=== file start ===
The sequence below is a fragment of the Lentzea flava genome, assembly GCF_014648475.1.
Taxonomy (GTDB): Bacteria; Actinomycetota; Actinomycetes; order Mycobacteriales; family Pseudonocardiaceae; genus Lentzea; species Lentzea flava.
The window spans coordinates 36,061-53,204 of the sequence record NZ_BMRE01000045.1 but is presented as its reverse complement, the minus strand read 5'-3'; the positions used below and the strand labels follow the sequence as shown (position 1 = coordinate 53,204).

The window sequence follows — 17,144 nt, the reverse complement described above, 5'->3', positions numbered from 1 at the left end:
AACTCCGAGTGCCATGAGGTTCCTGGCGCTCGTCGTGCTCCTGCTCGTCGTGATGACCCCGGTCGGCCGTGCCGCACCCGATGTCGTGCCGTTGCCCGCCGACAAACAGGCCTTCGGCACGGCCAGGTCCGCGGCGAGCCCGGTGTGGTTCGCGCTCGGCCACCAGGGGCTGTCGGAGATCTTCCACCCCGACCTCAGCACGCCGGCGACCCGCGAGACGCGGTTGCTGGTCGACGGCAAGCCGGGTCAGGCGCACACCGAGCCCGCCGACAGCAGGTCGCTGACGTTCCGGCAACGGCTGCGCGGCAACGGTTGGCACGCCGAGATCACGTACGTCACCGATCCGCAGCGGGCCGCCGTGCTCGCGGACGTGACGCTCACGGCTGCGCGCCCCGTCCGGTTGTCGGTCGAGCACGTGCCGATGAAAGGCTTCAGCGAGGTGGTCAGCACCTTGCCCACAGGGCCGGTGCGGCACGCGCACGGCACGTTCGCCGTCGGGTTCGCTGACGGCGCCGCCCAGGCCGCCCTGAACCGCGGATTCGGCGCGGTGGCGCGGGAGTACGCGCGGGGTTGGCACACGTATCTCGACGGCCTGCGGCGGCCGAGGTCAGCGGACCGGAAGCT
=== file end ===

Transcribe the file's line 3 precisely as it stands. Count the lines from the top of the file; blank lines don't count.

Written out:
The window spans coordinates 36,061-53,204 of the sequence record NZ_BMRE01000045.1 but is presented as its reverse complement, the minus strand read 5'-3'; the positions used below and the strand labels follow the sequence as shown (position 1 = coordinate 53,204).